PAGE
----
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Tuesday, 19 March, 2002, 15:58 GMT
Cheaper rates boost online advertising
Example of online advertising
A wider variety of firms are advertising online
Cheaper prices meant that more advertisers took the plunge and experimented with online advertising last year.


There is encouraging growth in online advertising but in many cases the revenue is not going to be enough to sustain content-based sites

Rebecca Ulph, Forrester Research
While the economic slowdown saw the UK's overall advertising market decline by 3.4% in 2001, the internet sector grew by 28%.

"Online remains the one bright spark in a dull marketing economy," said Rebecca Ulph of internet analysts Forrester Research.

But a closer look at the figures reveals that the rate of growth has slowed significantly.

And some analysts suspect that the enthusiasm for internet ads is partially due to the fact that it is a cheap way to promote brand when times are tough.

Time to experiment

The UK's online advertising market accounted for 122m (190m euros) last year, making up about 4% of the UK's total marketing spend.

And while Forrester estimates that internet advertising will continue to grow, it is likely to be at a much steadier pace than during the boom years.

Online advertising spend in 2001
UK - 190m euros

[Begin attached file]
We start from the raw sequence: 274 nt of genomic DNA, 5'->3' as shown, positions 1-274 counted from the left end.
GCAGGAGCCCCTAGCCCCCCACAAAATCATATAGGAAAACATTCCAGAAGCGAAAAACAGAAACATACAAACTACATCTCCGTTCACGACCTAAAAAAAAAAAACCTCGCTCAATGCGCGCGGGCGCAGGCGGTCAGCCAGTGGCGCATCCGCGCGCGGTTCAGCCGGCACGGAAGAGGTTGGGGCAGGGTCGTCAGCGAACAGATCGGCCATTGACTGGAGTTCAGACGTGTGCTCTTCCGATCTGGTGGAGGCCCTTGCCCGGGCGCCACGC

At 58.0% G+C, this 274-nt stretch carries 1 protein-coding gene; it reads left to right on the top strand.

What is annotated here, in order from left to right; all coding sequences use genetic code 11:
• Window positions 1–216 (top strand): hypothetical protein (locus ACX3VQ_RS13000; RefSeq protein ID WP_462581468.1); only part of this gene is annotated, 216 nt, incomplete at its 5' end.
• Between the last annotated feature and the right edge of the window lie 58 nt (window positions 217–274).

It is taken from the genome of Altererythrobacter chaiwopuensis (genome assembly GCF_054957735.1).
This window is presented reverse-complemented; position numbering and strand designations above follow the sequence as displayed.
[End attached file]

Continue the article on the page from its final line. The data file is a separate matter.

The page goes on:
Germany - 145m euros
France - 92m euros
Source: Forrester Research
A growth rate of 28% is small fry compared to the 134% growth seen between 2000 and 1999.

Forrester's research found that far more firms headed into the online market but that the average spend on each online campaign decreased.

"It's really been a year of experiments," Ms Ulph told BBC News Online, adding that a number of case studies helped a wider selection of firms believe in the internet as an effective marketing tool.

The price collapse for online advertising was partially caused by the realisation that people did not bother to click on banner ads.

But consumer giants such as Unilever, McDonalds and Procter & Gamble discovered that brand awareness was improving even if clicks were not being generated, explained Ms Ulph.

Permanently lower

It is always difficult to sell advertisements when the economy is slowing down.

Advertisers are typically more concerned about shifting goods from shop shelves than they are about building a brand name.

The online world was hit doubly hard since the demise of the dot.com sector meant many companies were also radically cutting costs.

This led to the cost of banner advertisements declining sharply, squeezing internet portals and websites which rely on the ads as their key revenue stream.

"It's a reasonably permanent state of affairs," said Ms Ulph, referring to the lower prices.

"There is encouraging growth in online advertising but in many cases the revenue is not going to be enough to sustain content-based sites."

See also:

20 Mar 01 | Business
Marketeers prefer email to banners
11 Mar 02 | Business
Dot.coms toil to defy the doomsters
14 Feb 02 | Business
Cutting spam out of your mobile diet
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